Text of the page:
“When they appoint you as a foreign agent, they basically call you an enemy of the state; because if you work for another state, then you are working against your own state, which is not true, of course. But in Russia with its own terrible history, it means a lot. It means that it is not safe to work with you, “explains Tikhon Dzyadko, editor-in-chief of TV Rain.
“If you don’t mark any of your materials [with the red warning], even the photo of cute New Zealand puppies, if you forget to use these 24 words that say this material is ‘created by a foreign agent’, you could be fined 300,000 rubles, the second time 1 million rubles, the third time , I guess, 5 million rubles. And then if we don’t pay, there could be a criminal case against me and the owner of TV Rain, “he explains.
So far, he says, advertising revenue has not been greatly affected and that it is a small fraction of the company’s revenue. But the business implications are obvious, and he says he’d have a hard time understanding why someone advertising cars would want their publicity alongside a government indictment that is unpatriotic at best.
Other sites, he said, had seen their revenue drop by 90%.
There is a Kafkaesque element in Russia’s latest apparent attempts to silence the opposition with the label of “foreign agent.” Putin’s argument, which is not censorship, just an accurate picture of where the funding is coming from, is not reflected in the designations of the government news agency Tass, or Interfax, Russia’s dominant news service.
Technically, any or every news organization that obtains some funding, however insignificant, from outside the country, can be designated as a “foreign agent.” But that’s not true for pro-Kremlin teams.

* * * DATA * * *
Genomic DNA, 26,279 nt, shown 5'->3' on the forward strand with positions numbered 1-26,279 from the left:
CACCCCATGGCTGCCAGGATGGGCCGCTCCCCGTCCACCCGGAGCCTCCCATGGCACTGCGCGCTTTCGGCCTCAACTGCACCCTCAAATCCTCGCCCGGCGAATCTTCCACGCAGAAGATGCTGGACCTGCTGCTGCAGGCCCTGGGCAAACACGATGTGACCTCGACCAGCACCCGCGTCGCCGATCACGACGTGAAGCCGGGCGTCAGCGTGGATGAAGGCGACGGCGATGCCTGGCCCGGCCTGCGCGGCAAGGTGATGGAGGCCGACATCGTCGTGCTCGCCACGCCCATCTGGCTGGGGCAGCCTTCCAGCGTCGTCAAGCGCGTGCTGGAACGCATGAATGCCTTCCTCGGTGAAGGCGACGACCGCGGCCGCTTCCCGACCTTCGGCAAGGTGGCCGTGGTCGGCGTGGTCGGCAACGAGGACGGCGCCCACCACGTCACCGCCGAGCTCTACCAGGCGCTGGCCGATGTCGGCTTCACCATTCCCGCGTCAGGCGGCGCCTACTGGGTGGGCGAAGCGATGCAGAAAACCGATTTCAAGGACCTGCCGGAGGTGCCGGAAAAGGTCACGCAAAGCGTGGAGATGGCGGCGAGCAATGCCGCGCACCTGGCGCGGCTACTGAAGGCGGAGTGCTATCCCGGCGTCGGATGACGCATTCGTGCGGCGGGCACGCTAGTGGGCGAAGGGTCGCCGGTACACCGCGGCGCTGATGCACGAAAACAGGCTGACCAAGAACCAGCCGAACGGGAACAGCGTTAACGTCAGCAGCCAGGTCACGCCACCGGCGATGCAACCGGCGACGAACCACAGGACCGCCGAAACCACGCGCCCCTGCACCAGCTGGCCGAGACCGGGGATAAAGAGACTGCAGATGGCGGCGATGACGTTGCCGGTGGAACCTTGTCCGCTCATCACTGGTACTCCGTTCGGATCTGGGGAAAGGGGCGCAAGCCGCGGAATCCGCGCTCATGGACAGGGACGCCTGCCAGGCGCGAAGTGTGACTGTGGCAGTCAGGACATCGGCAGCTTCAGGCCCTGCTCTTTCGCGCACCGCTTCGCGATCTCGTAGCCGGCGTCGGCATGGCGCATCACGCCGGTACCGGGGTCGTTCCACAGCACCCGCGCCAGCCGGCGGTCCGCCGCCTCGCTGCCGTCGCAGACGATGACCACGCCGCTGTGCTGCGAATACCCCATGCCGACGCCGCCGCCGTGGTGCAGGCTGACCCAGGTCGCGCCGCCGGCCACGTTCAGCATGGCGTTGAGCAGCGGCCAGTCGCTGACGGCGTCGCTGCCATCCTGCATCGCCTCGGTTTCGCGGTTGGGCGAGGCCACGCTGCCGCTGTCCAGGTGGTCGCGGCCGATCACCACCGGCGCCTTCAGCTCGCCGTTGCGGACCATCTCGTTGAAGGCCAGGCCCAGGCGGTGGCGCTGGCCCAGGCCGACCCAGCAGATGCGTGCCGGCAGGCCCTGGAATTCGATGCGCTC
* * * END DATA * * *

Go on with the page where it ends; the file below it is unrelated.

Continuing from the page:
Putin has repeatedly said that the Russian designations, which coincidentally followed RT’s own tribulations in Washington in 2017, simply reflect American law. However, there is no American journalist fleeing his own government.
Roman Dobrokhotov is hiding in Europe. He is editor-in-chief of the newly appointed “foreign agent” The Insider, an investigative news site that receives some funding from outside Russia.
He did not reveal his location to CNN. His wife, children, and family in general have followed him.
In Russia, he is accused of defaming a broadly pro-Putin Dutch blogger. It is an accusation that Dobrokhotov vehemently denies. But repeated police raids on her own home and her parents’ residence have meant she feared something worse would happen.
The latest round of what he calls state intimidation came after he worked with foreign media and his own site on an investigation into Navalny’s poisoning with the nerve agent Novichok in Russia.
“Everyone understands that this is the most difficult time for Russian journalism since the Soviet Union, even since the Stalin era,” he says.
The Nobel Prize to Muratov and Maria Ressa, a Filipino journalist who, like him, has fought hard for press freedom, may offer him some protection … for now.
Nobel laureate Muratov, who says the newspaper does not receive any funding from outside Russia, sighs: “If they want to declare us foreign agents, they will. There is no way we can protect ourselves against that. This decision is made out of court and without trial.” .